By Sarah Moyles on 16 Jul 2018
Content marketing has been called a few names over the years, some of them kind, more of them not. It’s been labelled “fluffy” and called a “slow burner”, with few marketing managers believing and trusting in the power of content.
If, like me, you're a passionate content marketer who strives to prove the value of content, you’ll know how frustrating these remarks are. In defence of content and in search of the perfect comeback I’ve used Google Analytics to concretely prove the monetary value of content marketing. Ladies and gentlemen, I give you...the "Touched Blog" audience segment.
The Content Marketing Challenge
Content marketing exploded in recent years with many businesses and C-Level execs starting to wonder why their brand didn't have a blog. The explosion of interest turned out to be a double-edged sword. While the interest was there, few managers understood that content was a long-term strategy. If your business needs an instant stream of sales and leads, content marketing isn’t the avenue for you. However, if your business is willing to invest in honestly serving your target audience, you’ll reap the rewards.
A Brief History of Content Marketing
The content marketing challenge exists because content marketing is now a digital channel. Digital advertising, which has only really been around since the early nineties, stole quite a bit of marketing budget from print, TV and radio advertising, largely because its success was measurable and today it provides incredible levels of targeting.
Digital advertising is new but content marketing is not. The first example of content marketing at play can be traced back to Benjamin Franklin's Poor Richard's Almanack from the mid-eighteenth century. While content marketing is a tried and tested method of marketing, which we know works, it’s difficult to attribute success specifically to the channel. That is, until now.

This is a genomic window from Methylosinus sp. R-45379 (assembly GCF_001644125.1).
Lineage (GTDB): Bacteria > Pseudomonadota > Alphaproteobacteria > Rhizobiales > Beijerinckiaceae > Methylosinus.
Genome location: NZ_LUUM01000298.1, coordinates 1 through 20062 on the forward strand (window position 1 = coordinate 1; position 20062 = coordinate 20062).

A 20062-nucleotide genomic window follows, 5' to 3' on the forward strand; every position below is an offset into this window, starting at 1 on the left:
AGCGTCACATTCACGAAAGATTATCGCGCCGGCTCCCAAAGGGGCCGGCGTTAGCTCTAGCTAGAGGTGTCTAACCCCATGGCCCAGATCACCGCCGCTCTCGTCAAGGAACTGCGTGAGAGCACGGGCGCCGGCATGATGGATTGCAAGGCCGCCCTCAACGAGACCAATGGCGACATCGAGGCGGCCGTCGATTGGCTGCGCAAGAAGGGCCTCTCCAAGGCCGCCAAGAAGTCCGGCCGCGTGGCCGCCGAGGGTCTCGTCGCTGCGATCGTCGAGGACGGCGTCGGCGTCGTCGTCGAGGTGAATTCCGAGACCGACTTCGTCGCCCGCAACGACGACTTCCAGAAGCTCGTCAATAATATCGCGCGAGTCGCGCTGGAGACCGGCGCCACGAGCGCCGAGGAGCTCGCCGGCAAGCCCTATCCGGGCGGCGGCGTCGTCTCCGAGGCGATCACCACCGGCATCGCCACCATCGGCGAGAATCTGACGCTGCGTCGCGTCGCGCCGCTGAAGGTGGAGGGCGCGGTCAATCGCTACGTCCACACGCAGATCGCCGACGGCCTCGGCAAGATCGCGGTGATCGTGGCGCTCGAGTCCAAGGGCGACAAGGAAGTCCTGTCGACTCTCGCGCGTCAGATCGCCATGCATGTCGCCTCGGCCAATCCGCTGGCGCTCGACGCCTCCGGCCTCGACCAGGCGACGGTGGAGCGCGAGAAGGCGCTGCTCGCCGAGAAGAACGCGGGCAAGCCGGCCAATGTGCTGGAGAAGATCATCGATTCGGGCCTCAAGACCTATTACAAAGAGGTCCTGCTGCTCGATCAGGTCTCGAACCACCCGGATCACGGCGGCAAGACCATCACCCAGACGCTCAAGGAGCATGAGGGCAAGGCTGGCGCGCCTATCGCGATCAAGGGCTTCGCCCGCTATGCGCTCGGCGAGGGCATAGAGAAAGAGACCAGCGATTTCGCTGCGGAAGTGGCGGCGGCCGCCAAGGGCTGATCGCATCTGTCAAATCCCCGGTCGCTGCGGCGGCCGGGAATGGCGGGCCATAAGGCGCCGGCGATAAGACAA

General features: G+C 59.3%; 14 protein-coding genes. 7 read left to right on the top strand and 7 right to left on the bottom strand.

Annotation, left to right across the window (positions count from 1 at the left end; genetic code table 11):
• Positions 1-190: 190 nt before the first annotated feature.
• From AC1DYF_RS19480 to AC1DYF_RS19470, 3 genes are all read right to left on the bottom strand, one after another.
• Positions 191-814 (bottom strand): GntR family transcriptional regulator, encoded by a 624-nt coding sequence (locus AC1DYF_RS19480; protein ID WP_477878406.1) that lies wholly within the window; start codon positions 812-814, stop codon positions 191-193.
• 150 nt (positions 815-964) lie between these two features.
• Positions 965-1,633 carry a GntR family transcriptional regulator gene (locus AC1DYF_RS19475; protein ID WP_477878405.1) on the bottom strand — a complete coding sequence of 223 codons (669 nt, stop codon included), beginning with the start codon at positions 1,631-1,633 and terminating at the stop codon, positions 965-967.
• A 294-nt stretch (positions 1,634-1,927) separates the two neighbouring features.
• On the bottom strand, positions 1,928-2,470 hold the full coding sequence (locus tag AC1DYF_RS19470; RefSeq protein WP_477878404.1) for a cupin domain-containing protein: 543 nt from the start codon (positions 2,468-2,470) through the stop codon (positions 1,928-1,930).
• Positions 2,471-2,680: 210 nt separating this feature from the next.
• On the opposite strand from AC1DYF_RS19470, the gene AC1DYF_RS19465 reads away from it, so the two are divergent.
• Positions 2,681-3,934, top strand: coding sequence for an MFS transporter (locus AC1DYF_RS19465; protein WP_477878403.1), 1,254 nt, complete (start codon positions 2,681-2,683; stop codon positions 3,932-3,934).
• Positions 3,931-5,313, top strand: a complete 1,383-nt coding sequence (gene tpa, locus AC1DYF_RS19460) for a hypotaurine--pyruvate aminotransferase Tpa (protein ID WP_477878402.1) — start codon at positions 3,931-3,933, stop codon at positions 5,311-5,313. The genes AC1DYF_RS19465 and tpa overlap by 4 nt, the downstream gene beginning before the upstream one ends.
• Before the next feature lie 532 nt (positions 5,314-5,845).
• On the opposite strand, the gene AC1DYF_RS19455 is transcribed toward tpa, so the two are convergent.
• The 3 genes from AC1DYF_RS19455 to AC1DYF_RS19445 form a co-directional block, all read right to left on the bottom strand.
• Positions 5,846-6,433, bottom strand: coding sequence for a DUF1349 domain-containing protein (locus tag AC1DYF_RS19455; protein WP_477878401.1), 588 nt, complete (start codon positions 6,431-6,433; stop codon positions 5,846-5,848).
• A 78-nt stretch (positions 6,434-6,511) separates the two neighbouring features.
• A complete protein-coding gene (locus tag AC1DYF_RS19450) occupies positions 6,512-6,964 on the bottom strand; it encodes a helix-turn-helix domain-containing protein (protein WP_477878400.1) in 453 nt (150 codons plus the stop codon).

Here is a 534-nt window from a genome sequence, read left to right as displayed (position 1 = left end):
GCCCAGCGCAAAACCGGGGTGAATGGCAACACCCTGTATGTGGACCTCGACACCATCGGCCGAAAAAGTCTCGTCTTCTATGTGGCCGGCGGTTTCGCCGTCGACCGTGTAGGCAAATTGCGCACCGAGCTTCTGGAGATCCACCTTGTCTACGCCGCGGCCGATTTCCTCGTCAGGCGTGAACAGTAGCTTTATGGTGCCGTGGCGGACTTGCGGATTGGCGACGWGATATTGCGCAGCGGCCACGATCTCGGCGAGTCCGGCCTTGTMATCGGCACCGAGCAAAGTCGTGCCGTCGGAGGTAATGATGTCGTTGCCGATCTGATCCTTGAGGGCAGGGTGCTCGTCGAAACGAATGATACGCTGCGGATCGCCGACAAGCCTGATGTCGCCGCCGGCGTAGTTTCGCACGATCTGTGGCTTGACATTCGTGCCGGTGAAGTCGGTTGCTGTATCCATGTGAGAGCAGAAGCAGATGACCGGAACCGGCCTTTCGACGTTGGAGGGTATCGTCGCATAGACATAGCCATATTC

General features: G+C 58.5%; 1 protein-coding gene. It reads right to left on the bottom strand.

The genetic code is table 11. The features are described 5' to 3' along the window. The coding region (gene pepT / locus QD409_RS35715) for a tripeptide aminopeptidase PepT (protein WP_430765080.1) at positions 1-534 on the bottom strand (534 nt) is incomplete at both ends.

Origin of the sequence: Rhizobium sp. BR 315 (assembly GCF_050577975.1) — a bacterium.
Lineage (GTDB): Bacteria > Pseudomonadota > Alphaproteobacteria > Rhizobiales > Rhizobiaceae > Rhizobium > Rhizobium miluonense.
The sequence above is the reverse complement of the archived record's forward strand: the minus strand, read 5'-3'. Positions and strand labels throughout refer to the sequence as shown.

Why Content Marketing Works: A Hypothesis
When it comes to assessing the impact of content marketing, the critical question we need to be able to answer is ‘“What behaviour change did it result in?’. I didn't want to measure revenue alone, because that's not the goal of content. The same applies to the volume of transactions and even conversion rate. Average Order Values (AOV) on the other hand made me pause for thought.
Higher AOVs indicate key engagement metrics have been hit, including awareness and trust building. Beyond that, higher AOVs simply mean customers are spending more per transaction. Higher AOVs are a great indicator that your content is connecting with people and driving the business forward.
Now that I’d identified a key metric, what was the behaviour change?
Enter the Google Analytics "Touched Blog" Segment
I created a simple enough segment in Google Analytics to separate data into two buckets:
- Users who have interacted with the blog
- Users who have never interacted with the blog
It's rather simple really, but the results you get are incredibly useful and insightful. One of my favourite things about the "Touched Blog" segment is that it'll work retrospectively, so you can actually implement this now and immediately benefit from a new window of insight into your content performance.
The True Value of Content Marketing Revealed
I tested out this new segment with Arctic Adventures, Iceland's biggest tour operator. We've been crafting content to inspire potential customers about Iceland, while also informing them of any local traditions or insider tips we can get our hands on.
To measure how well this content was performing, I overlayed the "Touched Blog" segment and could see that Average Order Values were 24% higher for customers who had recently interacted with the blog versus those who hadn't.
This is an incredible finding that shows customers who make a purchase after being through a content marketing journey are more engaged, informed and inspired to make grander purchases providing greater overall value to your business.
The Wolfgang Essential Takeaway
I'm a data-driven content marketer and to reveal this number feels like a quality validation for a marketing channel I thoroughly believe in.
Content that is useful, insightful and helpful creates a meaningful connection between a brand and its customers. By investing in content, you are investing in that relationship for the long-term.
The end reward is trust and a propensity to purchase more valuable items and packages.